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Inventor of center pivot honored

Frank Zybach will be inducted into the National Inventors Hall of Fame in Washington, D.C.

When Frank Zybach first developed his center pivot prototype in 1947, while working as a tenant wheat farmer in Strasburg, Colo., he was just trying to figure out a way to take the backbreaking labor out of irrigating crops.

Zybach, who died in 1980 and is buried at St. Bonaventure cemetery in Columbus, Neb., probably never realized in his lifetime how much his invention would change the landscape and overall productivity of American agriculture — and agriculture around the world.

Zybach, the farmer who is often touted as the “father of the center pivot,” was inducted into the National Inventors Hall of Fame in 2020. He is being formally inducted May 5, 2022, in Washington, D.C. The induction was delayed because of COVID-19.

Historic pivot

Before the pivot came onto the scene into the early 1940s, most crops were watered by gravity flow irrigation, which would have involved shovels and ditches or moving pipe into place by hand.

Zybach’s first attempt at a center pivot system was built on skids. It was comprised of two sections of pipe that were suspended by cables above the crop field from two towers, with sprinkler heads watering along the length of the pipeline.

The real breakthrough from his prototype came in 1949 with a pivot that included five towers with pipes running on steel wheels that could irrigate 40 acres. This evolved with his addition of water valves for siphoning pressurized water from the main pipe to drive the wheels and maintain tower alignment if one of the towers lagged behind the others.

On July 22, 1952, Zybach was granted U.S. patent 2,604,359 for his “self-propelled sprinkling irrigating apparatus,” which we know today as the center pivot. That patented version of the pivot was large enough — complete with a 600-foot boom — to irrigate a 135-acre circle, or basically a standard 160-acre quarter-section of land, without the corners.

Young inventor

Zybach was born in 1894 in Lafayette, Ore. When he was only 3 months old, the family moved to Nebraska, where his father operated a blacksmith shop. He attended formal schooling until the seventh grade, but he was always helping his father. His mind was working and innovating, even at an early age.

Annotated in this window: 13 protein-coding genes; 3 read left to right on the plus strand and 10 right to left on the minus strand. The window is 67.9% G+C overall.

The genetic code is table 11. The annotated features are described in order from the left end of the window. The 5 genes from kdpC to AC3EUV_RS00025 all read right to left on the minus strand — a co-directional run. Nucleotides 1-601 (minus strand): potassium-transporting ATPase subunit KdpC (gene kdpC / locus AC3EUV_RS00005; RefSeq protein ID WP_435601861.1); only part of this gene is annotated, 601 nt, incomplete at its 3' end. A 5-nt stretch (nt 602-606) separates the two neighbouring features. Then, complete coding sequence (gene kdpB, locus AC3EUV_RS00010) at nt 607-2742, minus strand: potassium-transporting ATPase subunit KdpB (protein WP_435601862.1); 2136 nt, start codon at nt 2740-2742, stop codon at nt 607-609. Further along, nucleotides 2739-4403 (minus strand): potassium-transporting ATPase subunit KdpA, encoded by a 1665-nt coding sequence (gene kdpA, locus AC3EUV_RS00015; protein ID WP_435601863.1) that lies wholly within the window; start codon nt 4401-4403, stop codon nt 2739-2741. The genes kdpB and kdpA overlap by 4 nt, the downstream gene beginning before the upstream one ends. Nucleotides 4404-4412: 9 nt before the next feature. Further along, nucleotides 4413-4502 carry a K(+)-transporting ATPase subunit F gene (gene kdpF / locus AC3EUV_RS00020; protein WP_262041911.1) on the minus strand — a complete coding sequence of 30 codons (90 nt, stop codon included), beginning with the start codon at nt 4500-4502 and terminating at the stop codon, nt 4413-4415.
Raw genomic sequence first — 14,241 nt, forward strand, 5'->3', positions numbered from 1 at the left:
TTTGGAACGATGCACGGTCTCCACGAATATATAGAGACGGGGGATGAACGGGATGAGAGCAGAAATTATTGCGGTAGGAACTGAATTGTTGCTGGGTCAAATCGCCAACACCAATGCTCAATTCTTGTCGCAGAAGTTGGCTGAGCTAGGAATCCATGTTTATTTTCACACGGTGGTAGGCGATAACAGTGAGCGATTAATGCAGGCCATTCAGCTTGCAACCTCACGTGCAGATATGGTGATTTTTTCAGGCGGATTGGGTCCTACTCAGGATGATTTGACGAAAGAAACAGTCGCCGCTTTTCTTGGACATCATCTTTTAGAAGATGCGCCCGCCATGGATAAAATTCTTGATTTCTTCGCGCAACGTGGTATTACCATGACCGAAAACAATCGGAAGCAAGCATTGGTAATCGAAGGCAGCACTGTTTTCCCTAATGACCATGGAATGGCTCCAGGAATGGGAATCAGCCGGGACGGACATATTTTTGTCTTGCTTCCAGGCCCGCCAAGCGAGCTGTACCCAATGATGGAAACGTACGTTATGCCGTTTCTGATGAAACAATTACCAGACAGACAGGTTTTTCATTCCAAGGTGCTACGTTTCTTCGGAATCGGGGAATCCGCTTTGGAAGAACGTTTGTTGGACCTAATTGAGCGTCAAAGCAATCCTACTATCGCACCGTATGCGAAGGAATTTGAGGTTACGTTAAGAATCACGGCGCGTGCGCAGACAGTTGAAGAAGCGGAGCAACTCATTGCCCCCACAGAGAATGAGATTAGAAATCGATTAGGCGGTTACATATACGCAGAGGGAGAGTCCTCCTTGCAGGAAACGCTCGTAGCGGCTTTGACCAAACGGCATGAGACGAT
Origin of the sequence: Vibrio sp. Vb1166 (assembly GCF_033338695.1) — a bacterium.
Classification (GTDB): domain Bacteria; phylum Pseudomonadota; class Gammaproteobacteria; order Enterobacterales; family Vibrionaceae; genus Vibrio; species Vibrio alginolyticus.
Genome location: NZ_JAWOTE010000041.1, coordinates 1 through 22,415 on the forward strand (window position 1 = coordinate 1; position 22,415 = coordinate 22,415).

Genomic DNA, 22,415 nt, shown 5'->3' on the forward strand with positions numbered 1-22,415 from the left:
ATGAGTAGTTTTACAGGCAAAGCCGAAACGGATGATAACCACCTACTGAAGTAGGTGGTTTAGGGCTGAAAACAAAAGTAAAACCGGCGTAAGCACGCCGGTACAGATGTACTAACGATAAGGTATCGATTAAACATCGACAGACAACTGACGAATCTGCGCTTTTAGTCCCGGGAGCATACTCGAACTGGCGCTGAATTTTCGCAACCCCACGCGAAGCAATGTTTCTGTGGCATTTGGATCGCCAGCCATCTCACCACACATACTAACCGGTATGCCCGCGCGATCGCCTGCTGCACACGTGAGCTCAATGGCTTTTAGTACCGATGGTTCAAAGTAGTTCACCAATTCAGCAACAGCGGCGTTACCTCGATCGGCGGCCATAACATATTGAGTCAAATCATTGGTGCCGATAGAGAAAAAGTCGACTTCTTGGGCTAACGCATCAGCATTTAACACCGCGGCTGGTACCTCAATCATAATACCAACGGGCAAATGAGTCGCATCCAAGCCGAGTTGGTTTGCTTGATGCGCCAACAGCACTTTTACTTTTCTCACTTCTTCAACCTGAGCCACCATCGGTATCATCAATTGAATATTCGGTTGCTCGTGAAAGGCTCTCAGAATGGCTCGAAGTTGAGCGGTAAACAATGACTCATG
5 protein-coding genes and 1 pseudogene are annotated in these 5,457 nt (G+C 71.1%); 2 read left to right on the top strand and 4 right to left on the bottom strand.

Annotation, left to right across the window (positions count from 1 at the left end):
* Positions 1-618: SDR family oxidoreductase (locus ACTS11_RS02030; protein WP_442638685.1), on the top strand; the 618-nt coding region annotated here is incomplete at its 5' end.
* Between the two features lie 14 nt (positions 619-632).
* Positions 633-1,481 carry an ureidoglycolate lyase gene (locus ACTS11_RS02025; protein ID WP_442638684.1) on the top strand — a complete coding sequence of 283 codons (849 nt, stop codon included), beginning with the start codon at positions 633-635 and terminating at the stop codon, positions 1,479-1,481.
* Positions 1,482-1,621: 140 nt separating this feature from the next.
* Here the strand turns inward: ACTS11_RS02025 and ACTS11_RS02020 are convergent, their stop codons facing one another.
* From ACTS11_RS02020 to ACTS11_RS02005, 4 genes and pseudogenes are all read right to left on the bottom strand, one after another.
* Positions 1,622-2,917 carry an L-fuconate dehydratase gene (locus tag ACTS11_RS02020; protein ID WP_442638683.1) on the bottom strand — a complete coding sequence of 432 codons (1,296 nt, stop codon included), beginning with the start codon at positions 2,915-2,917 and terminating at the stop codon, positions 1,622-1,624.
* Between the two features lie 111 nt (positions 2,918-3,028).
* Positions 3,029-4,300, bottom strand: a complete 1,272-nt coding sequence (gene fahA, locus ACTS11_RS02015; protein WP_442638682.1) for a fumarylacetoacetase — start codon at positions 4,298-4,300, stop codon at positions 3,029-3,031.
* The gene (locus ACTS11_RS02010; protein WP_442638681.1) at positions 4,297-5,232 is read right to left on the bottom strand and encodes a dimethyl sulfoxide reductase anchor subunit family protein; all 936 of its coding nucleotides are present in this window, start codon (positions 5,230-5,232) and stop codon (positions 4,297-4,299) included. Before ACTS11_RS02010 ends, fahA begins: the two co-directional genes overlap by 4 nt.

Zybach was granted 10 patents in his lifetime. He filed for his first patent at age 13, for a tractor guide that would keep a tractor going in concentric circles as it pulled a plow — an invention that could be considered a precursor to the modern autonomous equipment. He built an automatic transmission that was nearly purchased by Chrysler.

After development of his initial pivot system, Zybach moved back to Nebraska and partnered with Columbus auto dealer A. E. Trowbridge in the opening of a small manufacturing business, in order to build, market and install his pivots.

By 1954, the patent rights were licensed to Robert Daugherty, the president of Valley Manufacturing Co. (now Valmont Industries), a business that had been producing farm elevators. The engineers at Valley modified and refined Zybach’s design, making it sturdier, taller and more reliable. In 1955, Valley produced seven pivots, but by 1960, they were producing 50 a year.

New plan

After licensing the patent to Valley, Zybach and Trowbridge were far from idle. They set out to buy inexpensive land around Atkinson, Neb., in Holt County, where they installed center pivots, essentially adding to the value of farmland.

But the impact of those early pivots in Holt County was far greater than financial for Zybach. Don Fling of Ainsworth was only 10 years old in 1961 when Zybach and a crew from Valley installed a seven-tower water-drive 1031 Valley pivot system on his father’s farm.

Nebraska Farmer visited with Fling in 2013 about that experience. Fling’s father, Glen, had purchased one of the first pivots in Brown County for about $7,000, and he would go on to buy another 13-tower model 1041 Valley in 1965. The reason the family was sold on the Valley pivots was they had watched them in action on Zybach’s land near Atkinson.

In 2013, Fling still had a 1976 Valley water-drive, complete with steel wheels, irrigating part of his cropland. He had new pivots on his land, but he kept the water-drive running. He said that the original 1031 model pivot had operated on their farm until 1992, watering corn, alfalfa and small grain.

New tech

Of course, pivots today have come a long way since the days of the water-drive Valley pivots that Zybach’s hands were so deeply involved in making. Today, all of the major center pivot manufacturers continue to call Nebraska home, developing new innovations to the Zybach concept, new ways to use the pivot, and remote methods to monitor and control it. Innovations that continue to develop at rapid pace might be a surprise to Zybach if he were alive today.

His invention helped change the trajectory of irrigation technology. In the 1970s, there were about 3,000 pivots in operation in Nebraska, while most irrigated acres were still gravity flow. Today, thanks to Zybach’s innovation, there are well over 55,000 pivots in operation in Nebraska alone, covering the vast majority of the state’s 8.6 million irrigated acres.

But pivots also are in operation across the U.S. and around the world, including parts of Spain, Australia, New Zealand, Brazil and even desert areas in the Sahara, the Middle East and far beyond.

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